I think this is a nice case where we can see that diversity is more fundamental than it has often been treated in political philosophy. We can’t just abstract up a level and have it go away. You have to actually engage with it.
How did you come to study this topic? And where has this project led you over time (e.g. your work with the World Bank)?
The biographical answer is that I grew up in a hippie kind of town (Amherst, Massachusetts) where a fundamental value was celebrating religious and ethnic diversity. I was fortunate to grow up in such a place. At the same time, however, I noticed that there was pretty rigid enforcement of political values – the local debate was mostly between left-Democrat and Green Party people, and there wasn’t a lot of acceptance of, say, conservative ideas, or even mainstream economics. I grew up thinking that economics was mostly about justifying injustice. While I’m grateful for being raised to appreciate and celebrate identity diversity, I’m glad that I came around to the idea that appreciating ideological diversity is a good idea too.
The more intellectual answer is that I started thinking about these issues in a more formal way when I went to a wonderful summer program held by the Santa Fe Institute on complex systems. I started learning about using agent-based models to examine social dynamics, but got worried that the agents in the models were pretty similar to each other (and in normal analytic models in economics they are even more similar). So I wanted to think about what happens when agents are different – they learn through different mechanisms, they respond to different evidence, they put up with difference differently, etc. In asking the instructors about that, I got exposed to Scott Page’s work, and that got me thinking about perspectival diversity. My advisor, Cristina Bicchieri, gave me a lot of leeway to develop my ideas while also giving me crucial guidance and exposure to the social sciences that have really shaped how I think about this stuff. Another inspiration for my post-PhD work has been the work of Jerry Gaus and his students. Jerry and I approach things a bit differently, but we’re worried about a similar set of issues, and his work is incredibly good. Both Cristina and Jerry are excellent examples of philosophers who pay a lot of attention to the social sciences, and ground their work in clear problems that we face. I try and do the same in my work.
I got involved with the World Bank (and UNICEF before that) because of my work in social norms, where I have been trained by Cristina. Cristina has been working with development agencies for a number of years, and when the 2015 World Development Report team was developing, I was asked to be a part of it. That report was on “Mind, Society and Behavior,” and so I was involved both for social norms but also because the idea of perspective was important in the report. The goal of the report was to show how behavioral science can be applied to problems of development. Social norms are a big part of that – it is often assumed in policy that people are making individual decisions following the standard rational actor model. But for lots of behaviors, we are all making social decisions – we respond to what we see others doing, and what we think they want us to do. One of the most important parts of the Report, and what I’m most proud of us for, is the third section, where we turn the behavioral lessons toward policy makers, and not just the recipients of aid. We show that policymakers are just as likely to show cognitive bias and just as likely to be in the thrall of a social norm as the global poor. But also importantly, we show that policymakers often have a very different perspective on the social context of poverty than what the poor have for themselves, and this can cause problems in how we design development interventions. Paying attention to diverse perspectives can mean the difference between good policy and really bad policy, even when everyone means well and has the best possible intentions.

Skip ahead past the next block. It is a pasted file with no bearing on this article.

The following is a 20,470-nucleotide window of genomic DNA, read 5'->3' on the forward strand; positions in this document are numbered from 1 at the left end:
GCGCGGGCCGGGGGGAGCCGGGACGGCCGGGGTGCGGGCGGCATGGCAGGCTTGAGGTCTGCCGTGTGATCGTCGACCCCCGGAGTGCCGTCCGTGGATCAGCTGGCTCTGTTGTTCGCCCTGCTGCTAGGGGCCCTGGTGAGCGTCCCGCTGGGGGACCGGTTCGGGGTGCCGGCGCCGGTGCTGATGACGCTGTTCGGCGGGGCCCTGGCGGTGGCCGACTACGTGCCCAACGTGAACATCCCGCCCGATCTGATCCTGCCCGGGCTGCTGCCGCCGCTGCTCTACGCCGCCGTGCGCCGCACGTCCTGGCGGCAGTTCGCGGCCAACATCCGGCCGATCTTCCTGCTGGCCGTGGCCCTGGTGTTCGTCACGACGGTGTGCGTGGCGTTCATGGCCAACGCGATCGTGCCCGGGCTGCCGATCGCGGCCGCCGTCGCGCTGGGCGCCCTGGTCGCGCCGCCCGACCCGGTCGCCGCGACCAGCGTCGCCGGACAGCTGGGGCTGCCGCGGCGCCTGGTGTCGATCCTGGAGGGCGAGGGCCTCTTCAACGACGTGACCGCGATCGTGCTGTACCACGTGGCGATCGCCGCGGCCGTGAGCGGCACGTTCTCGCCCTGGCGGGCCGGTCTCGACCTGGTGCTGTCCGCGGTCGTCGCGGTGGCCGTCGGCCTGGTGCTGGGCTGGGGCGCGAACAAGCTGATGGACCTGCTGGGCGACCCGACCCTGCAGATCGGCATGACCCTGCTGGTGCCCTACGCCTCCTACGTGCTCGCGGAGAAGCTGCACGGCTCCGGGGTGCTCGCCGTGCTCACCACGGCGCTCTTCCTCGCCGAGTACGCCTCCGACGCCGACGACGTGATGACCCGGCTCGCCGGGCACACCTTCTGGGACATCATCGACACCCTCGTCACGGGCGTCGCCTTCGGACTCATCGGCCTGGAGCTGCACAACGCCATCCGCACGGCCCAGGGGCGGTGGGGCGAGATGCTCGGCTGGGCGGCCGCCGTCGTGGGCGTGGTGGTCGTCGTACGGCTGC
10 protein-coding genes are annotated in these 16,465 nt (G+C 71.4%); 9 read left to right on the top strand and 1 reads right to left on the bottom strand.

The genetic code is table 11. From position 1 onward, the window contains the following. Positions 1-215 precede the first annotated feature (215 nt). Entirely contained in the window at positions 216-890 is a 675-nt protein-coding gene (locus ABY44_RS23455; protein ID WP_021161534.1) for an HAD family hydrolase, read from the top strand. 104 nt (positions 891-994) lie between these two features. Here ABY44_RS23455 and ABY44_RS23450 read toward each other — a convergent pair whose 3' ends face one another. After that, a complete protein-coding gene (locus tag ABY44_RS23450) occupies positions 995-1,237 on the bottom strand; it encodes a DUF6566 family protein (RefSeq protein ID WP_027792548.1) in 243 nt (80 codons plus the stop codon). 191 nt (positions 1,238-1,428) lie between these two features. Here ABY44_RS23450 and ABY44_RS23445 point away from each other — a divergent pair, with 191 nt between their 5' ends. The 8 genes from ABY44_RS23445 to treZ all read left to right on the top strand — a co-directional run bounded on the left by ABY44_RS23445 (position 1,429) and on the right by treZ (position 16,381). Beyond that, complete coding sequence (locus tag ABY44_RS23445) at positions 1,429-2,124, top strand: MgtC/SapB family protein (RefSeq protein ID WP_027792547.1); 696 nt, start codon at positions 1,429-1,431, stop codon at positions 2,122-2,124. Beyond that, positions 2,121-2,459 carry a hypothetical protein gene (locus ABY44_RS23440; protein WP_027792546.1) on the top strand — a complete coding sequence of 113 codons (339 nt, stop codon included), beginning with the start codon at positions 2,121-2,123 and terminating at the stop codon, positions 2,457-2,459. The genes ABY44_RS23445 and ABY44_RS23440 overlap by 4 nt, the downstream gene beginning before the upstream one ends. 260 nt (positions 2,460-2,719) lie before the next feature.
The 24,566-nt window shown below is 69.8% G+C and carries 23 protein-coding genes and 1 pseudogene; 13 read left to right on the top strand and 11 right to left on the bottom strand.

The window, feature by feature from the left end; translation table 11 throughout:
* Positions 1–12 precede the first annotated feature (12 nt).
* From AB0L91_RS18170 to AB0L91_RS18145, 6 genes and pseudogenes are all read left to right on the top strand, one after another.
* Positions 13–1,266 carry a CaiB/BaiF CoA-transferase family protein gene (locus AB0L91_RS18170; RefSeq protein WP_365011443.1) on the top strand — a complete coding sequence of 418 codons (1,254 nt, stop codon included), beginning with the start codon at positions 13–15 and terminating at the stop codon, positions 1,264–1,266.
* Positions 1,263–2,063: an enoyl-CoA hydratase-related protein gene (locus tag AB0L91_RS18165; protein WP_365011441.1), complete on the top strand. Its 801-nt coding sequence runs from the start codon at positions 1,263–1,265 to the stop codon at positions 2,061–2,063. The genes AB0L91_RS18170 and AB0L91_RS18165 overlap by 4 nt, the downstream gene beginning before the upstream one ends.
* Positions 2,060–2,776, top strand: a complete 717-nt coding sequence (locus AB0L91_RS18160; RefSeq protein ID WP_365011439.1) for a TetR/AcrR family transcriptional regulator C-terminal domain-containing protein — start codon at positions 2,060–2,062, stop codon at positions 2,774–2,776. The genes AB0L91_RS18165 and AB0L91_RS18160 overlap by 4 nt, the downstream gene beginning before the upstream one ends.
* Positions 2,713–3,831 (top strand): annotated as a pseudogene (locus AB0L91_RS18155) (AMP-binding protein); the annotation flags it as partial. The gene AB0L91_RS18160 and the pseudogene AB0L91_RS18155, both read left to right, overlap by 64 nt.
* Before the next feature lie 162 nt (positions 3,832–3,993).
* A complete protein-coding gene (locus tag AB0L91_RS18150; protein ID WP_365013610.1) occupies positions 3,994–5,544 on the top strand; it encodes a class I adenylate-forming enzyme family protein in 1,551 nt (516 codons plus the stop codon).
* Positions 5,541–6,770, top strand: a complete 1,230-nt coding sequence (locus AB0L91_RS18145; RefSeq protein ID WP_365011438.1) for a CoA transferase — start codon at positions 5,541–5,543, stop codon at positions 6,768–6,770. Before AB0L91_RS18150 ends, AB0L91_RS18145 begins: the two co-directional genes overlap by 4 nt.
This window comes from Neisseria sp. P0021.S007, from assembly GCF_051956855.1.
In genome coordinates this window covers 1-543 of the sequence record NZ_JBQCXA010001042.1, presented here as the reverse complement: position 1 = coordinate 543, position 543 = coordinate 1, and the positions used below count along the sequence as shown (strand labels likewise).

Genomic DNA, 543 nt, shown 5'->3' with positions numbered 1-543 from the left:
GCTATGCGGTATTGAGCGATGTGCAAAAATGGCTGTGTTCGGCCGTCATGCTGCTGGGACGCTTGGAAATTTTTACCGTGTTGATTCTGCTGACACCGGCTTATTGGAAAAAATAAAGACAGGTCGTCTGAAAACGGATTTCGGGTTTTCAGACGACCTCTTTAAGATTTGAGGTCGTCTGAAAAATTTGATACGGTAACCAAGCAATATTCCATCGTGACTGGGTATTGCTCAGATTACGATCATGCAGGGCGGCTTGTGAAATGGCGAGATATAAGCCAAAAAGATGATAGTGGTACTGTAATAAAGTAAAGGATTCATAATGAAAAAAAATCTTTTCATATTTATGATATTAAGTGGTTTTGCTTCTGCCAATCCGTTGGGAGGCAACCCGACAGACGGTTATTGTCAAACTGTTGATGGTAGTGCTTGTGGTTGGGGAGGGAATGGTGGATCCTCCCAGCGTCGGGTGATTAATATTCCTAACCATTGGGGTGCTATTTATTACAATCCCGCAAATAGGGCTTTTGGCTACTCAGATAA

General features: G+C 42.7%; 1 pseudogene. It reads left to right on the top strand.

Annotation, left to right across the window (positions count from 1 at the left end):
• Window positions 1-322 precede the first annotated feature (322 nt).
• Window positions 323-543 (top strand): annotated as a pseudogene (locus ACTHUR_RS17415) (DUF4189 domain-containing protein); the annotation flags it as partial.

You mention the work of Scott Page. I have used his work too, as the necessity of being able to model diverse agents is crucial to grasping politics effectively, as you mention. Can you explain how you, and others that influenced you, develop diverse agent models in your work?
The boring answer is that it depends. “Diverse” can mean a lot of things, and depending on the kind of question you are asking, it is useful to think about what you are trying to capture when you’re modeling a social group. On one hand, you might want to just be doing some kind of robustness analysis – you want to make sure that your model’s results aren’t simply of an artifact of the assumptions that you’re making in the model. So, you might look to change things like the structure of interaction, the learning rules that agents use, and the parameters that tune their decision-making. That sort of work is less about exploring diversity and more about just being a reasonably responsible modeler.